Cardea: Blessing the Doorway

Cardea: Blessing the Doorway June 10, 2011

When we think of a Roman house in consideration of the religio Romana we must put aside thoughts of the imperial palaces or those found at Pompeii. Instead we have to look back to the time of Numa Pompilius in the seventh century before the common era. The common house of that time was a round hut, with the door being the single opening in its walls. The roof was conical, held up by a central pole. Ritually that central pole is identified with the axis mundi, and came to be equated with the hearth in a later period.  Around 650 BCE there also began to appear the great houses, such as Numa possibly lived in. These were rectangular, with three cells, and would become the model for the temples that housed the Gods beginning with the Capitolium around one-hundred and fifty years later. The temples of Rome were not used in the same way as churches, synagogues or mosques are today. They were not places of worship and most people were never allowed to enter them. Instead they were built as houses, temporary residences for the Gods to dwell in whenever They would visit the City. So it seemed natural to erect structures for the Gods that resembled the great houses of Rome’s leading citizens. The round huts that most Romans lived in at that time were used as a model for urns that held the ashes of honored dead. In a sense these hut urns were temples for the Lares – the deified ancestors of Rome. By no stretch of the imagination, therefore, the house of a Roman was also the temple of his family. As Cicero spoke before the pontiffs:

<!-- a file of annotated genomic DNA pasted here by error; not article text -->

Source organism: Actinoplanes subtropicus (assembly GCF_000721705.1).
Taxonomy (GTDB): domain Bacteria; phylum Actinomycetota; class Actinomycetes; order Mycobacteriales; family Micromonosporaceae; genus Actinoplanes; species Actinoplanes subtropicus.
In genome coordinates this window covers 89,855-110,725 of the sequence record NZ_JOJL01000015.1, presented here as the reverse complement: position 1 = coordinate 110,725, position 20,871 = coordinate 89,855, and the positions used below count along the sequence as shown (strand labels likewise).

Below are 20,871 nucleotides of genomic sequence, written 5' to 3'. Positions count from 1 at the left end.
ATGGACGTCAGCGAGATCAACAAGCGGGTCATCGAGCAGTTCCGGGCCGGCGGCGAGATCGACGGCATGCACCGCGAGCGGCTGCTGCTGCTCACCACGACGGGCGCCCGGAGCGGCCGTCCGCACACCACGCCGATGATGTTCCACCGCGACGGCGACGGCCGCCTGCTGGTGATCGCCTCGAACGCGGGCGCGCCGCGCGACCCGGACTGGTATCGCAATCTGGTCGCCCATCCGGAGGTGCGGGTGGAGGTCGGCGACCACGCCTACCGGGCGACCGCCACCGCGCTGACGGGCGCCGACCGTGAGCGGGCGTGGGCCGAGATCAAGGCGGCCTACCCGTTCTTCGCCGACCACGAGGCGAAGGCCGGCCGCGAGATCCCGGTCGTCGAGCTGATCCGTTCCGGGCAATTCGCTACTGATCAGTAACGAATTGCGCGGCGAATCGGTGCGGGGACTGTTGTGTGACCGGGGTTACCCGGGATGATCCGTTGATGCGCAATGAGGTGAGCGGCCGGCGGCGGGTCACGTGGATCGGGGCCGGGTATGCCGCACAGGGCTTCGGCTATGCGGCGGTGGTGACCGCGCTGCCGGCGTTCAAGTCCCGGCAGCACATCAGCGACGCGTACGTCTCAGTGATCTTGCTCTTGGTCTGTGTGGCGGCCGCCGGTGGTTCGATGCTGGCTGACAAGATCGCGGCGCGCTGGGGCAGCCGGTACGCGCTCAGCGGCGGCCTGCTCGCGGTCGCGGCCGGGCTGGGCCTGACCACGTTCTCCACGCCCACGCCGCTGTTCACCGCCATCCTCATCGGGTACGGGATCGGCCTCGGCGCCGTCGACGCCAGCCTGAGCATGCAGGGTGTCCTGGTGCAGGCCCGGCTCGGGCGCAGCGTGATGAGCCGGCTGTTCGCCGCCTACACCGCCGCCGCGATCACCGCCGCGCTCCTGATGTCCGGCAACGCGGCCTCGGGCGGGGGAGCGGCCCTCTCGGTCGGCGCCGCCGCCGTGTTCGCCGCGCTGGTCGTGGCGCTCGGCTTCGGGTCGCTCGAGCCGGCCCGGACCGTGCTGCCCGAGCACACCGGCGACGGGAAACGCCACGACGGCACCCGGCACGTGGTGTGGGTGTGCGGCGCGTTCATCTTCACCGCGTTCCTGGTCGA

“What is there more holy, what is there more carefully fenced round with every description of religious respect, than the house of every individual citizen? here are his altars, here are his hearths, here are his household gods: here all his sacred rites, all his religious ceremonies are preserved (De Domo 109).”